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. Last Updated: 07/27/2016

Grease, Russian-style Business faces rise in corruption

While in Russian the similar phrases Nado zhdat', ("you must wait") and Nado zhe dat' ("Of course you must give") are common commands of the bureaucratic process, for businesses here the difference between a syllable can mean making or breaking a deal.


From avoiding traffic tickets, to cutting in line, to closing a deal, payoffs are an integral part of Russian life. But with living standards plummeting and no end in sight, corruption is rising to unworkable and intolerable levels.


"This is the Nigeria of the 20s. It will be interesting to see who gets caught", said one U. S. executive who requested anonymity.


Virtually all businesses here acknowledge rising corruption, but say they have not succumbed to bribes. Still, "grease" gifts, such as alcohol, souvenirs, cigarettes and even trips abroad are admitted and justified as a frequent and necessary part of doing business.


While prevalent in every industry, nowhere is it stronger than in oil and


gas, where payoffs are known to open pipelines.


"The extent and amount of corruption is unbelievable", said a Western oil industry source. "It's from the top to the very bottom, in order to sign a contract or even load a ship. I disagree with it and can't comply with it, but it's the reality of the situation. What our Russian trading partners do to get us the oil is their business".


U. S. companies, bound by the Foreign Corrupt Practices Act, say they won't give in, given the U. S. government's demonstrated ability to enforce it as it has with such companies as Lockheed and Young & Rubicam. In some instances the law has lost potential deals for U. S. companies.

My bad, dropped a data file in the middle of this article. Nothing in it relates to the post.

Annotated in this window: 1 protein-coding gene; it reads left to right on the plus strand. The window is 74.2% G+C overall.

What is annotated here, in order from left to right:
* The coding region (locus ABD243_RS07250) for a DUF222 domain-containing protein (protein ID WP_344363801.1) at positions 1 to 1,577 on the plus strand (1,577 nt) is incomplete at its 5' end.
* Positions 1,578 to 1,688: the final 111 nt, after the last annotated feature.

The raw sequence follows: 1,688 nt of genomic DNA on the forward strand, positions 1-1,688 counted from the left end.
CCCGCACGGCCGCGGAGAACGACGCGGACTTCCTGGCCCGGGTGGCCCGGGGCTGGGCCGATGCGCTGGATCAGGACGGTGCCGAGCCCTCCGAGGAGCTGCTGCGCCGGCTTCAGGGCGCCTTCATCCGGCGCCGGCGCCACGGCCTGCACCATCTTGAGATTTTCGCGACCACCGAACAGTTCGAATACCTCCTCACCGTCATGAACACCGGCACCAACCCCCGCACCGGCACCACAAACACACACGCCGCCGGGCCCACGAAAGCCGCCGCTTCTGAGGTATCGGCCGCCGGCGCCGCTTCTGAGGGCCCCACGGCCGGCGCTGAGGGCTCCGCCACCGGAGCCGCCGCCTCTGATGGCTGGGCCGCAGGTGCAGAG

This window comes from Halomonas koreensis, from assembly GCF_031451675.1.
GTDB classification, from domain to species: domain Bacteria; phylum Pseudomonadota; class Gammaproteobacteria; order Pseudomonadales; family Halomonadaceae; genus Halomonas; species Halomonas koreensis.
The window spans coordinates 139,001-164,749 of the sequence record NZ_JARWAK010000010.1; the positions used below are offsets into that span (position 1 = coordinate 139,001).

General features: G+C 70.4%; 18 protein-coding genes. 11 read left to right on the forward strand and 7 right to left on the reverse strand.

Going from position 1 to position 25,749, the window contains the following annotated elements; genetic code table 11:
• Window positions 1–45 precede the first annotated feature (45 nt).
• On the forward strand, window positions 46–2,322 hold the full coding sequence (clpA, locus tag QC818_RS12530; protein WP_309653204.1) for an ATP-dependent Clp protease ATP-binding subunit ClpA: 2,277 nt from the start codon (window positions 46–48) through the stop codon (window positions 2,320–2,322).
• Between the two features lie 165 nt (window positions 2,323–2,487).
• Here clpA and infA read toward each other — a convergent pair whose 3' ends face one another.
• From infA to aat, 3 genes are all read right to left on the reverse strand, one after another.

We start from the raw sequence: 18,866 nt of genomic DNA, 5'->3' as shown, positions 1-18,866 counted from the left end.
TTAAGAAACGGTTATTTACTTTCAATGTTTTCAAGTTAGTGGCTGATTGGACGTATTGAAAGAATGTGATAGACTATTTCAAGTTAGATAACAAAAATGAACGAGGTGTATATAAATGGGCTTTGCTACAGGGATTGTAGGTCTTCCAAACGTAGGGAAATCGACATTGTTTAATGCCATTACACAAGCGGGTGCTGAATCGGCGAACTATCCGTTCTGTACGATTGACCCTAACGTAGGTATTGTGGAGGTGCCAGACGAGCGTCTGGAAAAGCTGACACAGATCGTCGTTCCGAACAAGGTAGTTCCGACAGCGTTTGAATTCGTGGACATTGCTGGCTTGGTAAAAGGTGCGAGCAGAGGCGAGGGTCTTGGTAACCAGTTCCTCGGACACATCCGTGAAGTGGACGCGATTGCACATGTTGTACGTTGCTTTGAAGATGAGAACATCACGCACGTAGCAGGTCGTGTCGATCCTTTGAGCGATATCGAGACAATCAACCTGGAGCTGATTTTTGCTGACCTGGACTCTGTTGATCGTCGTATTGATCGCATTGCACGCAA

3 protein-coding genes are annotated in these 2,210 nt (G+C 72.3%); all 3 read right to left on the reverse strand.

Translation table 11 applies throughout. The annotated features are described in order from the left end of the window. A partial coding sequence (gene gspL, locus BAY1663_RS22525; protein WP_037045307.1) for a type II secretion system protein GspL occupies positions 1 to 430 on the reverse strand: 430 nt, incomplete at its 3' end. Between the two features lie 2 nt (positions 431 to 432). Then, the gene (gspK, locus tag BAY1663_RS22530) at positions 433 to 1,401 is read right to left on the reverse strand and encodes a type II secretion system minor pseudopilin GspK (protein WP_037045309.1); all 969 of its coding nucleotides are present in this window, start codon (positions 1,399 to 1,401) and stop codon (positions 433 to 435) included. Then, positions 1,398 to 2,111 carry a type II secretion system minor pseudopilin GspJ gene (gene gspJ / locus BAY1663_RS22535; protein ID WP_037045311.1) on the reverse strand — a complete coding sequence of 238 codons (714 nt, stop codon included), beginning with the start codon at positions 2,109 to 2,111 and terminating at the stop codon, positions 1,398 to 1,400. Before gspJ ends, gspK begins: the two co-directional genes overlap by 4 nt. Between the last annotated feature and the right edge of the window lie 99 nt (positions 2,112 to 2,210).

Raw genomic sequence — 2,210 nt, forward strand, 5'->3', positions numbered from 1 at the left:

"Because of the law, U. S. companies are at a disadvantage. I've never seen it happen, but sometimes clients keep you away from certain situations. Americans do have a hard time closing deals here", said one U. S. lawyer. "Other foreign nationals are much freer".


While no country is entirely free of abuses, such inherent corruption here mires any chance of a competitive bidding system, an integral part of a democracy and free market.


"I wish the Russians would realize that democracy is competition and competition spurs technology", said Richard Williamson Jr. , managering director, international, for American International Manufacturing Corp. , an oil equipment exporter that has lost some sales opportunities here to what it terms a less than competitive atmosphere.


Another executive detailed an encounter with a Russian banker, who promised a deal worth more than 26


million rubles if 9 million rubles were kicked back to him. "I told him I couldn't do it, but if he wanted to structure the deal creatively, then I couldn't stop him", the executive said.


A computer industry source said business for him would be impossible without "expediting action".


"If you did business by the book here, it would take up so much time and resources that it would be completely unprofitable", he said.


At a May conference in Meunster, Germany, members of the Group of Seven leading industrial nations even expressed concern.


"G-7 members stated their concern for corruptness here, particularly at the grass-roots level", Andrei Nechayev, Russia's economics minister told reporters after the conference.